At Sparrow Laboratories in Lansing, administrative director Jon Baker said his staff has heard the same story from the public — at least anecdotally: “They’ll say ‘you know I got this positive test, and then I got a negative PCR test.’”

Certainly, COVID-19 tests have never been perfect, and antigen tests are a cheaper, faster but less reliable test than the gold-stand, PCR test. And there has long been a problem with people testing too early or “panic testing” after an exposure, which leads to false negatives.

A PCR test is more sensitive than antigen tests, but also more expensive — $100 or more each, said Memorial’s Decker. That’s compared to $25 or less for a pack of two at-home antigen tests.

PCR tests are nearly always administered by medical professionals and read in a lab. And when labs receive a heavy crush of tests to evaluate, results of a PCR test may not be available for days.

Meanwhile, millions of free at-home tests are expected to head to Michigan next month under a federal effort announced just before Christmas to limit the omicron-fueled wildfire spread of COVID.

The Michigan distribution will be among 500 million tests that will be passed out free of charge nationwide.

And make no mistake, they can be crucial in limiting COVID’s spread, said Tibbetts at Henry Ford: “If you're symptomatic and your antigen is positive, then it's a pretty good likelihood that it's true positive.”

Robert Tibbett
Antigen testing may not be perfect, but it still has a role in understanding COVID’s spread, said Robert Tibbetts, associate director of the Henry Ford Health System microbiology lab. (Courtesy photo)

For his part, Scott Spielman faced the uncertainty of the negative result.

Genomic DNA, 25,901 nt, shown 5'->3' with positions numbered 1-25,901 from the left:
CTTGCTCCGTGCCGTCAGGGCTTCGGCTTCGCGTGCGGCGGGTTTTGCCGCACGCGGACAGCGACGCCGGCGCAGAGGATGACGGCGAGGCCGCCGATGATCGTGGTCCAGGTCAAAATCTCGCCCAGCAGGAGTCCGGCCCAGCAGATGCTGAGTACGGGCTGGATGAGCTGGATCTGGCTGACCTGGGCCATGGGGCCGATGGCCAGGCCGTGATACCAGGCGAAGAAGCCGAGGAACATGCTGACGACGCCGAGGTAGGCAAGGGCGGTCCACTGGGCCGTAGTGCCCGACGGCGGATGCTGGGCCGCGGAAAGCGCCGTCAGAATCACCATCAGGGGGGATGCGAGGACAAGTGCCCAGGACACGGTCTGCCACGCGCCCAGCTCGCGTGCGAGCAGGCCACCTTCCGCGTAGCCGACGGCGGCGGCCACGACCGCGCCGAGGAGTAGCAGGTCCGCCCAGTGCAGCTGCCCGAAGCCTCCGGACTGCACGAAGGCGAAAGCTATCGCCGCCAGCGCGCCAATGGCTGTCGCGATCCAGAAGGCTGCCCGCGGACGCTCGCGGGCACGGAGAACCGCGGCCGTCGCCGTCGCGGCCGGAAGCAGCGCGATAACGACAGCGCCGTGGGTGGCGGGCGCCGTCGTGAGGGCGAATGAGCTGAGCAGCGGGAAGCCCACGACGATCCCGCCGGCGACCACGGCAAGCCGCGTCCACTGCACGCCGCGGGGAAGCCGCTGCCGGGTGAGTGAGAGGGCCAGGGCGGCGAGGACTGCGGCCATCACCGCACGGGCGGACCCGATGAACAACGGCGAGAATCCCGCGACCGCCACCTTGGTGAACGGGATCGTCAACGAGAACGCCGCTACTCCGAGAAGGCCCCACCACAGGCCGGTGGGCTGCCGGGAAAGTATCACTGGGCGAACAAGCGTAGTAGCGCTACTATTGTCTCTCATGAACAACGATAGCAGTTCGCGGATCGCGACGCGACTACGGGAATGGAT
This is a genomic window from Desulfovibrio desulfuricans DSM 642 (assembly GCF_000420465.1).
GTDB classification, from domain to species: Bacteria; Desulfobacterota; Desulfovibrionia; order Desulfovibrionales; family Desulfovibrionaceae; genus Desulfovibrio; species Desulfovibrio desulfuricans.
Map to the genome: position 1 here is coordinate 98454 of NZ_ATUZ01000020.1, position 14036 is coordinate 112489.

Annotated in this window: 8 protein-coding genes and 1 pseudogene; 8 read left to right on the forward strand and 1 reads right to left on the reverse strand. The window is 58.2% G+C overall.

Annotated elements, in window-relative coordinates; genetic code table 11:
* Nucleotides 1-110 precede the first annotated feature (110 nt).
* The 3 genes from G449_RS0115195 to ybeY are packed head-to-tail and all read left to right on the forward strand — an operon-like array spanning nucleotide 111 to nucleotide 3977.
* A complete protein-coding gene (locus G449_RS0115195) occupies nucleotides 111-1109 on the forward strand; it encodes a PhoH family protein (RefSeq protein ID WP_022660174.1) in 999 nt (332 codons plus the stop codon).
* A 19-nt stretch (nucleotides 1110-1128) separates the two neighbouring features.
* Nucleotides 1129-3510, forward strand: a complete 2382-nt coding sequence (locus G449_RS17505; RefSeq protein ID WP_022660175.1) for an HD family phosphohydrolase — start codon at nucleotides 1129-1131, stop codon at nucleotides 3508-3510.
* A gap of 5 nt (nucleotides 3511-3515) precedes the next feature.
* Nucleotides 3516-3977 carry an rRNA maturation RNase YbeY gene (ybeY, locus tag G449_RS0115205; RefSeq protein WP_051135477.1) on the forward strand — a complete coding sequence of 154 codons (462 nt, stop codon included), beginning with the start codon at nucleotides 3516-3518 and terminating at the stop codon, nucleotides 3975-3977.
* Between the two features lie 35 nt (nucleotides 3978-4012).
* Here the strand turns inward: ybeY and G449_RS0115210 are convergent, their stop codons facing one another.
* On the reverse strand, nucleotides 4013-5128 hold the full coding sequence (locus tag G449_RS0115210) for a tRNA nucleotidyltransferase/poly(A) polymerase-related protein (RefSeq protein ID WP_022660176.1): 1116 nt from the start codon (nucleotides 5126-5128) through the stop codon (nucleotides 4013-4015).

His cough developed just after Christmas — a hack so severe that it sent his terrier, “Jack,” ducked for cover in a nearby closet. Spielman had the same cough just once before — last year when he had COVID. The exhaustion was the same, too.

Twice the Canton man took an at-home test. Twice it was negative.

Spielman, 53, said he decided to err on the safe side and assume he is contagious with COVID. He told coworkers at Gift of Life Michigan that he’d work from home for the time-being. Not everyone, he said, is as fortunate.

“I work for a compassionate, responsible organization and if need be, I can plug in myself,” he said. “I can isolate myself. I can caffeinate myself to work through Zoom meetings.”

“But there are so many people out there that do not have that advantage. So that's what I wonder. What do they do when they're not sure what's going on with (the test result)?” he said.

At that point, Tibbetts and others advised, a confirmatory PCR test can settle the matter.

But that, too, produces complications, Tibbetts said.

Some lab officials and doctors say the labs that run PCR tests are getting overwhelmed again. On Monday, the state reported totals for 360,905 PCR tests — some 47,000 more tests than it reported just more than two weeks earlier, on Dec. 15. 

So results that, in light times, can take just a couple hours, now can take far longer. 

“We can run (tests) in big batches…but we don't have enough staff to do the nasal swabbing for more and more testing,” Henry Ford’s executive vice president and chief clinical officer, Dr. Adnan Munkarah, said during a news conference Tuesday.

And, Tibbetts said, the Henry Ford lab is starting to receive notices that some supplies are on backorder.


Meanwhile, even as some call for more testing, others have pushed back — arguing that testing should be limited to those who are symptomatic.

“I see both sides. The more tests we have, the more we can see the epidemiological picture and what's taking place and … when this thing's going to go away. But from the clinical side, there could be too much testing,” Tibbetts said.

The Centers for Disease Control and Prevention has changed guidelines on quarantines, and much of that hinges on testing, too.

Doctors and other clinicians, he said, frequently call him for guidance on when to test and which tests to use.

Then there’s the general confusion about reinfections and infections even among those who are vaccinated: “It has been really kind of confusing.”

It can feel a bit like the confusion of the earliest testing efforts in 2020: “This omicron surge has just sent it into another whole level of unknown.”